Or, as quoted in that blog from July of last year, unlike our politicians, heed the sage words of Sun Tzu from 2500 years ago; “Strategy without tactics is the slowest route to victory. Tactics without strategy is the noise before defeat.”

Previous blogs by me concerning policing and strategy:

Speeding to Action Before Thinking About Strategy (July 2012)

The Future of Policing in the UK – Where To? (August 2011)

 

© Jim Cowan, Cowan Global Limited, June 2013

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CORPORATE STRATEGY: NOT A NEW IDEA BUT NOT AS OLD AS YOU THOUGHT

3 06 2013

strategyAt a recent speaking engagement I was comparing how new Corporate Strategy is when compared to Military Strategy or the strategy of training for performance sport. I was later asked if I could write a short piece about the birth of Corporate Strategy. Happy to oblige, here it is.

Strategy as a concept has been around for centuries, for millennia. The first published thoughts on strategy are commonly believed to be the works of Sun Tzu and Wu Tzu from 2500 years ago. Sun Tzu’s ‘The Art of War’ is still essential reading in military academies around the world and should probably be required reading for business leaders too.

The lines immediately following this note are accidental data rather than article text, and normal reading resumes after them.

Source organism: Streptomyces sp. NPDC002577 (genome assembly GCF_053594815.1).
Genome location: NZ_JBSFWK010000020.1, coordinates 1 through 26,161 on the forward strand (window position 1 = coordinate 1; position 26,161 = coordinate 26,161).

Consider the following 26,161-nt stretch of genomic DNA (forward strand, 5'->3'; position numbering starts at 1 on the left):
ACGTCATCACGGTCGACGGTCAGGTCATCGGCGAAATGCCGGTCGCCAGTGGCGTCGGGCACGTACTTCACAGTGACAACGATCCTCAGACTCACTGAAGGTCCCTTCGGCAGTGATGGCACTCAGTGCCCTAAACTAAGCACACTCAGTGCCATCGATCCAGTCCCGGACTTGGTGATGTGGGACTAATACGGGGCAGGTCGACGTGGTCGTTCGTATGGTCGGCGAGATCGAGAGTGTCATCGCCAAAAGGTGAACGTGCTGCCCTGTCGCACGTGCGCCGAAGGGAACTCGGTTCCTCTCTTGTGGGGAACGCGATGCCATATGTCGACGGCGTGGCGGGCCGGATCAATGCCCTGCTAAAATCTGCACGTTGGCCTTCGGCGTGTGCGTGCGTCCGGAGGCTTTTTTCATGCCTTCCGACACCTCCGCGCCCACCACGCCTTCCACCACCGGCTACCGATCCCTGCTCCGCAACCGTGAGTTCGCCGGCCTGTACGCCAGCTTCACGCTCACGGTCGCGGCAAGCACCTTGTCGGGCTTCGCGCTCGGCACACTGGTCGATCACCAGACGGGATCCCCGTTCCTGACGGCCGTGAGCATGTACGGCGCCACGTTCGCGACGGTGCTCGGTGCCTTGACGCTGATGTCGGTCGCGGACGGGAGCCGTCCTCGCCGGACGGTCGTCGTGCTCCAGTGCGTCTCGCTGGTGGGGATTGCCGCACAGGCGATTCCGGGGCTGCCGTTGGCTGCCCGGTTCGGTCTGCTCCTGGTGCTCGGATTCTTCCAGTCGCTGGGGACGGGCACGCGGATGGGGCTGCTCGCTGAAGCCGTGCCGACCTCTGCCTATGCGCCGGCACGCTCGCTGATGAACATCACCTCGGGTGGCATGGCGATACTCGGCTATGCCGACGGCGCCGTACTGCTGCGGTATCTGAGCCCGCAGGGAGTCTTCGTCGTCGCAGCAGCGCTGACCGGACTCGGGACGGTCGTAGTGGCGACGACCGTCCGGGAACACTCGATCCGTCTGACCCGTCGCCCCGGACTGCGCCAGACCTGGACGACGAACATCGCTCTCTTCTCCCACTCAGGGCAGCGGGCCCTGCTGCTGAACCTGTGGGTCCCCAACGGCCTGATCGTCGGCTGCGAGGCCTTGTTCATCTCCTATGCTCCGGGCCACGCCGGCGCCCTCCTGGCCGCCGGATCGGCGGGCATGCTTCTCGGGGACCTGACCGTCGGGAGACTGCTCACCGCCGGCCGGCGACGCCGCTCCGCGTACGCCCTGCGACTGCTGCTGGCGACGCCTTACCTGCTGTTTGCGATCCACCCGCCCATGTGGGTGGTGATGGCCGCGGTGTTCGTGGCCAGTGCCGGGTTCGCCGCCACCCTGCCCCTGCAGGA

For 2300 years the principles of strategy, of formally identifying what success looks like and planning a route to achieve it was left to the military. That is until the early 1800s when ‘pedestrianists’ – early race walkers – took to planning their training, albeit in somewhat basic format. In the late 19th century athletes took up formal planning and gradually the idea of developing strategies for the training of sportspeople evolved and developed into the science (and art) of today.